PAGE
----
While this doesn’t look great on the surface, Sampaoli has been rumored as a potential candidate to inherit the job. He’s easily the most accomplished manager within this list. As one recalls, he was largely responsible for Chile’s emergence as a world power between 2012-16. His high-pressure 3-5-2 alignment could work well with a younger, athletic United States side (though it most certainly didn’t with an old dilapidated Argentina squad).
However, Sampaoli is a bit of a hot head. He’s a controversial figure — and one that may ruffle the feathers of federation members. He also does not speak English. This could be a major problem from a communicative standpoint.
Ramos is the sleeper pick within this pool of candidates.
He’s been a loyal soldier to the program for quite sometime. After immigrating from Uruguay as a child, Ramos eventually became a standout footballer overseas as well as with the United States National Team. Since 2011, he’s been the United States U-20 coach. Responsibilities have also included assisting with the senior team under Jurgen Klinsmann, Bob Bradley, and Bruce Arena.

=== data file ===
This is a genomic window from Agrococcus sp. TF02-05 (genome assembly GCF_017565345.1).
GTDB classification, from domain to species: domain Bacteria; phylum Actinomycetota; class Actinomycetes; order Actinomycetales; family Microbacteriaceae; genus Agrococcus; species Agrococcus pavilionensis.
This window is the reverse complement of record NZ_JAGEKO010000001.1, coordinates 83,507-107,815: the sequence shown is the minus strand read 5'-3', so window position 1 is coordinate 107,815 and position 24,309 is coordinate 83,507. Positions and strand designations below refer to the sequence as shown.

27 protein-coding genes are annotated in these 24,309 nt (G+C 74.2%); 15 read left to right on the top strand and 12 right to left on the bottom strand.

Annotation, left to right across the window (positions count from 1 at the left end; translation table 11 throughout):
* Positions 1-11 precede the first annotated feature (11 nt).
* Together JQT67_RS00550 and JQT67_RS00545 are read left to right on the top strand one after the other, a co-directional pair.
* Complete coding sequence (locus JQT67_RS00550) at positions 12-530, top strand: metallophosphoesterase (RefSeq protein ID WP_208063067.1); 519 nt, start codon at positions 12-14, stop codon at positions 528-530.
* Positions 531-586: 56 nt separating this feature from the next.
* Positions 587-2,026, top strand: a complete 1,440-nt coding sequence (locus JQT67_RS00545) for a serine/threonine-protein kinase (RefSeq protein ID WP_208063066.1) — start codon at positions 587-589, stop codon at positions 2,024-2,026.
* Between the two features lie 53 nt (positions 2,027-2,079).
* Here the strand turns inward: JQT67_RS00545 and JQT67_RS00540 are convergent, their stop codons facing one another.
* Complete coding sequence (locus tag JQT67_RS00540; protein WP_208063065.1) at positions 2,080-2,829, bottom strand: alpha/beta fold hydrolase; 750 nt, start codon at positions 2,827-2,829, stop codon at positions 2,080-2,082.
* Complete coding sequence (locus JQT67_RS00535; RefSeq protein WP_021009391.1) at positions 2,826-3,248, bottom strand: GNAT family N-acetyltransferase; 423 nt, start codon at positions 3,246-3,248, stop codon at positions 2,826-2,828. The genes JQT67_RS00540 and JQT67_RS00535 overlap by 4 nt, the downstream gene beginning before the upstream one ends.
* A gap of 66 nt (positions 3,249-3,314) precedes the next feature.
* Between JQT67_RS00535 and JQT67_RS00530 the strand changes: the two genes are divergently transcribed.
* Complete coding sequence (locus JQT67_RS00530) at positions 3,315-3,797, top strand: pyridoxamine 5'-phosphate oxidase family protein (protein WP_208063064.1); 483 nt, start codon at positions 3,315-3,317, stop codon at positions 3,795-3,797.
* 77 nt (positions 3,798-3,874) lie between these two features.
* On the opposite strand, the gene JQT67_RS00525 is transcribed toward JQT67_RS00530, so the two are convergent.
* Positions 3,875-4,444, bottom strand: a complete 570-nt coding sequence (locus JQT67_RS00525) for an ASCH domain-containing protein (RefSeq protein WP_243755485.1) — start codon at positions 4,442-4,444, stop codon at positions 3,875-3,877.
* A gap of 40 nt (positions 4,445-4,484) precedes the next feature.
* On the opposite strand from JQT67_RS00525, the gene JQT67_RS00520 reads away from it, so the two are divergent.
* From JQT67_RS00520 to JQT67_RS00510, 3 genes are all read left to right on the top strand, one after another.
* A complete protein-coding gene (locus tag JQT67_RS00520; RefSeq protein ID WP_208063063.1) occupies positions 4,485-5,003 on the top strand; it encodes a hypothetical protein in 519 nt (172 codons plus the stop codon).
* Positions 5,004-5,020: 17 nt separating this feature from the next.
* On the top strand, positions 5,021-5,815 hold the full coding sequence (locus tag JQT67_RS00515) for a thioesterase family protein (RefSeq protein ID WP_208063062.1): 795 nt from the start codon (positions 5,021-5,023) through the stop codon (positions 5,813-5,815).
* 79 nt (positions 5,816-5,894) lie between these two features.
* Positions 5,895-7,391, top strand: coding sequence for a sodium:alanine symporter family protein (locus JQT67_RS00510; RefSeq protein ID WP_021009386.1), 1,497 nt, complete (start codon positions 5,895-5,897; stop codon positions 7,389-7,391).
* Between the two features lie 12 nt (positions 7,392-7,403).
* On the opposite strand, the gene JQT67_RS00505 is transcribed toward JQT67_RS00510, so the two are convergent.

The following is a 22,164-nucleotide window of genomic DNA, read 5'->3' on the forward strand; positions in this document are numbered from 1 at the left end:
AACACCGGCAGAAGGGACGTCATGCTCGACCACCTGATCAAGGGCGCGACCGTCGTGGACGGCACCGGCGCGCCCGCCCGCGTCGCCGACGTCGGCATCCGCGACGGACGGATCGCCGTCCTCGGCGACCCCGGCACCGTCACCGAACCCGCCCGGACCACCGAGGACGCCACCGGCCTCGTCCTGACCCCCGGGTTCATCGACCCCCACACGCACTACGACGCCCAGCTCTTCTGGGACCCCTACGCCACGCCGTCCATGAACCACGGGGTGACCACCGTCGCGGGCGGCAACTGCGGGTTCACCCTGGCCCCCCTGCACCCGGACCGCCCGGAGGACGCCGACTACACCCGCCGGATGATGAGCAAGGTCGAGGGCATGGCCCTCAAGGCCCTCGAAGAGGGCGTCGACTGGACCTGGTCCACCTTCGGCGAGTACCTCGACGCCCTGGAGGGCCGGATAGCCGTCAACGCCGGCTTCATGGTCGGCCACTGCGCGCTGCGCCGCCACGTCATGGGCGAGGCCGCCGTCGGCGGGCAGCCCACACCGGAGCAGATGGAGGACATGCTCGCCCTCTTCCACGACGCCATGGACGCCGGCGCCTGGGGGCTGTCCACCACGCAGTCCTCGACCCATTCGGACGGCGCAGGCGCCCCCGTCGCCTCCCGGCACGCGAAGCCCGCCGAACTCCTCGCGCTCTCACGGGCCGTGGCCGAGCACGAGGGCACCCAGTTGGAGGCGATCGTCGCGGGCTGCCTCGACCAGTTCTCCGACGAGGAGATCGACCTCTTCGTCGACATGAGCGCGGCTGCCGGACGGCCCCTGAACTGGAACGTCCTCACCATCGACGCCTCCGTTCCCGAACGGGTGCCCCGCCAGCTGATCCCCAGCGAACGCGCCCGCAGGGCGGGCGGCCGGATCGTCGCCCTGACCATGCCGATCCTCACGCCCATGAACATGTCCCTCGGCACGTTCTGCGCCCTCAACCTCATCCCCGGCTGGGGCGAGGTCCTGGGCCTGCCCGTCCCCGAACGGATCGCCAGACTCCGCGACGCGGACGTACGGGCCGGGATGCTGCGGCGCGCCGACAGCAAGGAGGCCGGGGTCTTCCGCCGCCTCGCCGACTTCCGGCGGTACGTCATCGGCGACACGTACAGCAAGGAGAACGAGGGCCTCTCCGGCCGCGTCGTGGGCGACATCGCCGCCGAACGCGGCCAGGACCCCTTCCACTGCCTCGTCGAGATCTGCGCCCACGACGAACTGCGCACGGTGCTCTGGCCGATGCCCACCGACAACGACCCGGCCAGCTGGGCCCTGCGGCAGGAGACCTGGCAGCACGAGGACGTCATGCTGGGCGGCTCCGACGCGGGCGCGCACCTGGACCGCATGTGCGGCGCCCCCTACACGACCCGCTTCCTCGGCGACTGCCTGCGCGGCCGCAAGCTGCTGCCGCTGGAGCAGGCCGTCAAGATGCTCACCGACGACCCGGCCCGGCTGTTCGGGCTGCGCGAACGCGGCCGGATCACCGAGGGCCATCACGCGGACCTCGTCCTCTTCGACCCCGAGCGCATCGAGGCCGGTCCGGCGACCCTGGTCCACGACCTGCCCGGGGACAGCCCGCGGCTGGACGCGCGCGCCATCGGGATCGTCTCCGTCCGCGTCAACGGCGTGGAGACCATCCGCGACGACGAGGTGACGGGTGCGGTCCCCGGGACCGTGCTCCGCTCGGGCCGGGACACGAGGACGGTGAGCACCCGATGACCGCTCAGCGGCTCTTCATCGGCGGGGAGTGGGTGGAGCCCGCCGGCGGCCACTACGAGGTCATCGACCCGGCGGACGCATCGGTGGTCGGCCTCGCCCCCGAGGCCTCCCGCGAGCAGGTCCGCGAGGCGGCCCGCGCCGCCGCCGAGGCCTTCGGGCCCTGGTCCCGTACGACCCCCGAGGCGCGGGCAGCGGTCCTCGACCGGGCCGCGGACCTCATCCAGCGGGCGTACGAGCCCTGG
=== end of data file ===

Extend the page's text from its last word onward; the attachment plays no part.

Ramos’ intimate knowledge of the player pool certainly gives him an advantage. This includes the work he’s done with a large group of youngsters currently playing abroad and domestically. Ramos’ biggest deterrent is the fact that he’s never been a manager of any senior club.
Juan Carlos Osorio
Osorio is likely a co-favorite (along with Berhalter) to get the job.
He checks plenty of the proverbial boxes. For one, Osorio has experience coaching in CONCACAF. He most recently took Mexico to the knockout stages of the 2018 World Cup. His heritage/fluency in Spanish could also pay huge dividends with the often underappreciated/under-utilized crop of Hispanic players within the United States. If anything, Osorio offers some street cred in that regard.
Lastly, Osorio has experience coaching in the United States. He speaks perfect English — and had been the head coach for multiple MLS teams (Chicago Fire, New York Red Bulls). Osorio even attended college in Connecticut.
Reports indicate mutual interest between both parties — though Osorio might be holding out for the managerial position with his native Colombia. The United States certainly doesn’t want to be used in a game of leverage, though Osorio might be the best man for the job.
Barring a dark horse candidate coming out of the shadows, it appears to be a two-man race between Osorio and Berhalter. We tend to lean in the direction of Berhalter — though it’s far from a slam dunk.
Image Sources: Rob Kinnan-USA TODAY Sports, Witters Sport-USA TODAY Sports, Kelvin Kuo-USA TODAY Sports, Derik Hamilton-USA TODAY Sports